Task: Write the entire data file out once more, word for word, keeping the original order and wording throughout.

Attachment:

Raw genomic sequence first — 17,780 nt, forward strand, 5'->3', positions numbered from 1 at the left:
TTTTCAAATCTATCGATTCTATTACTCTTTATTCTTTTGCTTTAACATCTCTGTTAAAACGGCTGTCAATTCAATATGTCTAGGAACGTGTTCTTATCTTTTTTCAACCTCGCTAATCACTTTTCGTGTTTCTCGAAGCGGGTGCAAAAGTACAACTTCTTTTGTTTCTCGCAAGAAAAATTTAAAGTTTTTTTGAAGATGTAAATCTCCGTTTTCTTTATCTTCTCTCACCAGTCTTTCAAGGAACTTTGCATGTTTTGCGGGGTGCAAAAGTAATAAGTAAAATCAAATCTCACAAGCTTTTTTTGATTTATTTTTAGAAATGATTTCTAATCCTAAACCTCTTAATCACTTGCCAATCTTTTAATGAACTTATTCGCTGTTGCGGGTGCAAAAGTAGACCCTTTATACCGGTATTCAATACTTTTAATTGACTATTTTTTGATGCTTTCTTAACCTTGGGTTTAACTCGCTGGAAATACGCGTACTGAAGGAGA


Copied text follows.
Raw genomic sequence first — 17,780 nt, forward strand, 5'->3', positions numbered from 1 at the left:
TTTTCAAATCTATCGATTCTATTACTCTTTATTCTTTTGCTTTAACATCTCTGTTAAAACGGCTGTCAATTCAATATGTCTAGGAACGTGTTCTTATCTTTTTTCAACCTCGCTAATCACTTTTCGTGTTTCTCGAAGCGGGTGCAAAAGTACAACTTCTTTTGTTTCTCGCAAGAAAAATTTAAAGTTTTTTTGAAGATGTAAATCTCCGTTTTCTTTATCTTCTCTCACCAGTCTTTCAAGGAACTTTGCATGTTTTGCGGGGTGCAAAAGTAATAAGTAAAATCAAATCTCACAAGCTTTTTTTGATTTATTTTTAGAAATGATTTCTAATCCTAAACCTCTTAATCACTTGCCAATCTTTTAATGAACTTATTCGCTGTTGCGGGTGCAAAAGTAGACCCTTTATACCGGTATTCAATACTTTTAATTGACTATTTTTTGATGCTTTCTTAACCTTGGGTTTAACTCGCTGGAAATACGCGTACTGAAGGAGA